Donald Trump acted like a "school boy on his best behaviour" when he reunited with the Queen earlier today, having arrived at Buckingham Palace for his first official state visit.

Body language expert Robin Kermode said the US president appeared not to want to put a foot wrong, having been widely criticised for walking in front of the Queen, 93, during the inspection of the guard at Windsor Castle on his last visit in July 2018.

Trump also appeared to "fist bump" the monarch as he went in for a handshake, with Her Majesty looking "genuinely pleased to see him again".

Robin says Robin Trump 'looks like a school boy on his first day at school,' adding that his jaw 'shows signs that this is not as easy as he thought it might be'. Photo / Getty Images.
Robin says Robin Trump 'looks like a school boy on his first day at school,' adding that his jaw 'shows signs that this is not as easy as he thought it might be'. Photo / Getty Images.

But while he was tentative with the Queen, the president greeted Prince Charles "like an old friend".

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Speaking to the Daily Mail, Kermode said: "Mr Trump seems much more on his best behaviour this time than on his previous visit."

"In many of the pictures from Windsor Castle, he seemed to want to appear strong and determined, and even in some pictures wanting to take control. This time he appears more like a schoolboy not wanting to put a foot wrong."

The Trumps are in the UK for a whirlwind tour which will see them dine with the royal family and commemorate the 75th anniversary of D-Day. Photo / Getty Images.
The Trumps are in the UK for a whirlwind tour which will see them dine with the royal family and commemorate the 75th anniversary of D-Day. Photo / Getty Images.

Fellow body language expert Judi James said Trump, 72, was also "checking his choreography carefully" as he greeted members of the British royal family one by one.

"Trump did look more at home on this visit, although the way he and Melania did keep silently mouthing words suggested he was checking his own choreography carefully," James observed.

"His tendency to host and lead was still evident, with Charles needing to re-usher him with both arms when he tried to steer the prince, albeit with respect."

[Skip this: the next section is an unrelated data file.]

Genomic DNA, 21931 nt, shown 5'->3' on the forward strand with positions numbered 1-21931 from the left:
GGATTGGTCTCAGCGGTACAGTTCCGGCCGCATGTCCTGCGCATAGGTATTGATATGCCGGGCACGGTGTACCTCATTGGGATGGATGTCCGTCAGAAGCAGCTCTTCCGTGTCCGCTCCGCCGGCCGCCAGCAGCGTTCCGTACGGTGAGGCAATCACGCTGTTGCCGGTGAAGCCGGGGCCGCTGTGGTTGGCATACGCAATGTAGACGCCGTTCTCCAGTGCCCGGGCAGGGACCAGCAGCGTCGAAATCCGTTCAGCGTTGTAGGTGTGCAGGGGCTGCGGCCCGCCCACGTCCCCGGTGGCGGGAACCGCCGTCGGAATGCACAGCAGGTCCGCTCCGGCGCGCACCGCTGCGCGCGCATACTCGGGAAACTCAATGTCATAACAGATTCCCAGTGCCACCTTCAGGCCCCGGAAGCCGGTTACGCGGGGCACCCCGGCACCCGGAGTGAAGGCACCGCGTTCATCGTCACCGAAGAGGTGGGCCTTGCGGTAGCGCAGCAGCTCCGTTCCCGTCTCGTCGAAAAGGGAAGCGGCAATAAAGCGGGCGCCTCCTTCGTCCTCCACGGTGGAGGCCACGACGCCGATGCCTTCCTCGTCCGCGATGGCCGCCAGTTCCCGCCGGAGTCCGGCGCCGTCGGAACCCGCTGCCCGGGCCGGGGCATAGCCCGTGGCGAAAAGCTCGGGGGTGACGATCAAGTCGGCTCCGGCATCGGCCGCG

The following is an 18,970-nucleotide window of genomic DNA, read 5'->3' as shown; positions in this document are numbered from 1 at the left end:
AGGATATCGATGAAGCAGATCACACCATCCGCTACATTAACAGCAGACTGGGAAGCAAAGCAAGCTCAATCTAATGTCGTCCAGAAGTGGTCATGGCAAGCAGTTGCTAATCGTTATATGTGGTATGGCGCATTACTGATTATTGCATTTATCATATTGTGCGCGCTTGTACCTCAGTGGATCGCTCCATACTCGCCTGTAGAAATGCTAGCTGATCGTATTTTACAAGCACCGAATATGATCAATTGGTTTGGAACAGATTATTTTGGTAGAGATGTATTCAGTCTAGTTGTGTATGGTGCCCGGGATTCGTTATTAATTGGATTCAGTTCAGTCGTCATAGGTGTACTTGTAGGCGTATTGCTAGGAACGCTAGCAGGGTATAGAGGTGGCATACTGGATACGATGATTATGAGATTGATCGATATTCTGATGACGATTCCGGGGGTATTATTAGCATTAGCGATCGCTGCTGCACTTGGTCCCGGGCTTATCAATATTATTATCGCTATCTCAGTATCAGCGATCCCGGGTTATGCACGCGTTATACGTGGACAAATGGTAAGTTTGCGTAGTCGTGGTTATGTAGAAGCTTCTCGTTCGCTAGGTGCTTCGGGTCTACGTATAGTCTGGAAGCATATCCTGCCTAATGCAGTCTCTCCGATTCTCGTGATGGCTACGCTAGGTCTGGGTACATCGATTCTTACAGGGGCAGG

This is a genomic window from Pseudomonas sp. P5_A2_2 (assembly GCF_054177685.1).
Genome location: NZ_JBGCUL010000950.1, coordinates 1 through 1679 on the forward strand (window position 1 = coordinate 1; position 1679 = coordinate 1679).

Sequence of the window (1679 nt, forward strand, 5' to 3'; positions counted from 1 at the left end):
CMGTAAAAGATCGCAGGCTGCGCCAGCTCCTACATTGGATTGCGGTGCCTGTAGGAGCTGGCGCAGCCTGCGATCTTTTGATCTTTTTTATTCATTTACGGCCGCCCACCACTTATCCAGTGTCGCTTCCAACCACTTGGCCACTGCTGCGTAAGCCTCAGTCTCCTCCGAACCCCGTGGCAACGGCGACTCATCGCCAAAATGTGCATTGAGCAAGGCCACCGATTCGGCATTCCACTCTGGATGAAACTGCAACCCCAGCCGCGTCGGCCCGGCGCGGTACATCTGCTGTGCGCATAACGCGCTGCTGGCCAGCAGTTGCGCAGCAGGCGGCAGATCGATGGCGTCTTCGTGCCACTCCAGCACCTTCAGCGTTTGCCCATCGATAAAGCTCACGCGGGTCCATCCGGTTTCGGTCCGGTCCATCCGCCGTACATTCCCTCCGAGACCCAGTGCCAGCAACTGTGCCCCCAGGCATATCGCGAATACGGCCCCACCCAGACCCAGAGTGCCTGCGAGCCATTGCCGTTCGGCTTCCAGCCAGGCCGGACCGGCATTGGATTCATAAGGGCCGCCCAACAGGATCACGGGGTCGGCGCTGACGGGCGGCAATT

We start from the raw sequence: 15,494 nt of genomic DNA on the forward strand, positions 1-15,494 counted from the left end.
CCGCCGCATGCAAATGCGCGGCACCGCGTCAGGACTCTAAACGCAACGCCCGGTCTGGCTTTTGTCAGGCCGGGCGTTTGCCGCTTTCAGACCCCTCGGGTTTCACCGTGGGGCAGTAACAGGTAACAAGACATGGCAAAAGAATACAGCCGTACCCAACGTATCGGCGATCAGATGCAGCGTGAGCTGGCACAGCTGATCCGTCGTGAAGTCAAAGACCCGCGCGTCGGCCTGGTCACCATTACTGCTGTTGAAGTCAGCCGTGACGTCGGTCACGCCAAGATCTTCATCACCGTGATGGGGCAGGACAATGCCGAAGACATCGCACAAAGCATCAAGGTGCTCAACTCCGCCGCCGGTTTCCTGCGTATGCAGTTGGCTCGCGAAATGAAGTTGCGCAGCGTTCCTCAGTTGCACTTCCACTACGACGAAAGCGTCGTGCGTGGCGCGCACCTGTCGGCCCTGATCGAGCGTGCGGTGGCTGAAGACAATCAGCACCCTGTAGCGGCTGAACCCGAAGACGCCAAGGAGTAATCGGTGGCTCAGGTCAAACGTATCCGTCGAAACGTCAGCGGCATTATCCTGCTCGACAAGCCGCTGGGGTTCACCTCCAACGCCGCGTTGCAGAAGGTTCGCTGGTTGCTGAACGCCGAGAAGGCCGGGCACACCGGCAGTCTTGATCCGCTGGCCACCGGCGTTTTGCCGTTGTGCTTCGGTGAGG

The president looked to be much more comfortable in the presence of the Prince of Wales, greeting Charles 'like an old friend'. Photo / Getty Images.
The president looked to be much more comfortable in the presence of the Prince of Wales, greeting Charles 'like an old friend'. Photo / Getty Images.

She added: "Donald Trump is more inhibited when he's shaking hands with the Queen. He was leaning forward from a distance, with a tentative pawing of her hand.

"The Queen only ever offers her fingertips so he couldn't get a grasp. He probably wasn't touching much more than her fingers."

As they chatted on the palace steps, Kermode noted how the Queen held her ground, facing Trump head on, while the president was left with a "slightly awkward leg position on the half turn".

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At one point Trump was seen patting Charles on the arm, implying high levels of friendship. Photo / Getty Images.
At one point Trump was seen patting Charles on the arm, implying high levels of friendship. Photo / Getty Images.

"He would have been better doing a complete turn to face her rather than being caught in this half nowhere land of a stance," he said.

The president looked to be much more comfortable in the presence of the Prince of Wales, 70, greeting Charles "like an old friend".

James observed: "Trump pulled him in for a close-up handshake with his arm bent so their hands performed judders between their torsos, and even added a pat on the arm to imply high levels of friendship."

Likewise Charles, the consummate diplomat, "holds his head slightly lowered, giving respect to DT", Kermode points out.

"The prince's left shoulder, arm and hand is drawn away from Trump, showing some signs of formality and being on guard. His smile shows someone in control, in no way over-awed by the larger man."

James went on: "Trump chatted happily, with his gesticulation suggesting he was dominating the conversation, but with the two men's mirrored walks implying some rapport."

Kermode added: "The president usually tends to stride out slightly in front of other people, but with Charles he checks his pace out of respect. Though he does slip up when he abandons Charles to speak to the guard - who, I'm sure, is not supposed to respond!"

The Queen was all smiles as she welcomed the president and First Lady Melania to Buckingham Palace today, which James said suggested she was happy to host.

"Although his handshake with the Queen was odd enough to look like a fist bump, the Queen's wide grin made it appear she was genuinely pleased to see him again," she noted.

The Trumps are in the UK for a whirlwind tour which will see them dine with the royal family and commemorate the 75th anniversary of D-Day.